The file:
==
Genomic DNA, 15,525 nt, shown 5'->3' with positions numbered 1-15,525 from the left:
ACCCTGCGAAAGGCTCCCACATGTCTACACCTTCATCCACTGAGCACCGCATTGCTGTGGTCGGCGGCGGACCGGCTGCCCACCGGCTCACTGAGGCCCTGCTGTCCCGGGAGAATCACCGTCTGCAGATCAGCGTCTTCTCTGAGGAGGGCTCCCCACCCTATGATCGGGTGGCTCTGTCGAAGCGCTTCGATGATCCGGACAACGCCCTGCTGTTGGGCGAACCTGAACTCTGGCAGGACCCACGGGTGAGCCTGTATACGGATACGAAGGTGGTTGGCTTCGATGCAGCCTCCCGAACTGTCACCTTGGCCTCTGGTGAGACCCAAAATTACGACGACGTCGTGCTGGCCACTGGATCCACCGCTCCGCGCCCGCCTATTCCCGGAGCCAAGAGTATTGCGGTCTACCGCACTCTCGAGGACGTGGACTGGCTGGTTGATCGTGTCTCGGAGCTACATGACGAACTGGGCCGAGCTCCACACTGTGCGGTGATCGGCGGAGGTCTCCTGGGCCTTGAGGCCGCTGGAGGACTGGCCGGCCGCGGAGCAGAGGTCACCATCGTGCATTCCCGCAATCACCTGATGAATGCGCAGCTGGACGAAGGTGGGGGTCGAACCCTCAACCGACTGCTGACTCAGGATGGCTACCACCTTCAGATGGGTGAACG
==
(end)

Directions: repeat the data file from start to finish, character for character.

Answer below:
Genomic DNA, 15,525 nt, shown 5'->3' with positions numbered 1-15,525 from the left:
ACCCTGCGAAAGGCTCCCACATGTCTACACCTTCATCCACTGAGCACCGCATTGCTGTGGTCGGCGGCGGACCGGCTGCCCACCGGCTCACTGAGGCCCTGCTGTCCCGGGAGAATCACCGTCTGCAGATCAGCGTCTTCTCTGAGGAGGGCTCCCCACCCTATGATCGGGTGGCTCTGTCGAAGCGCTTCGATGATCCGGACAACGCCCTGCTGTTGGGCGAACCTGAACTCTGGCAGGACCCACGGGTGAGCCTGTATACGGATACGAAGGTGGTTGGCTTCGATGCAGCCTCCCGAACTGTCACCTTGGCCTCTGGTGAGACCCAAAATTACGACGACGTCGTGCTGGCCACTGGATCCACCGCTCCGCGCCCGCCTATTCCCGGAGCCAAGAGTATTGCGGTCTACCGCACTCTCGAGGACGTGGACTGGCTGGTTGATCGTGTCTCGGAGCTACATGACGAACTGGGCCGAGCTCCACACTGTGCGGTGATCGGCGGAGGTCTCCTGGGCCTTGAGGCCGCTGGAGGACTGGCCGGCCGCGGAGCAGAGGTCACCATCGTGCATTCCCGCAATCACCTGATGAATGCGCAGCTGGACGAAGGTGGGGGTCGAACCCTCAACCGACTGCTGACTCAGGATGGCTACCACCTTCAGATGGGTGAACG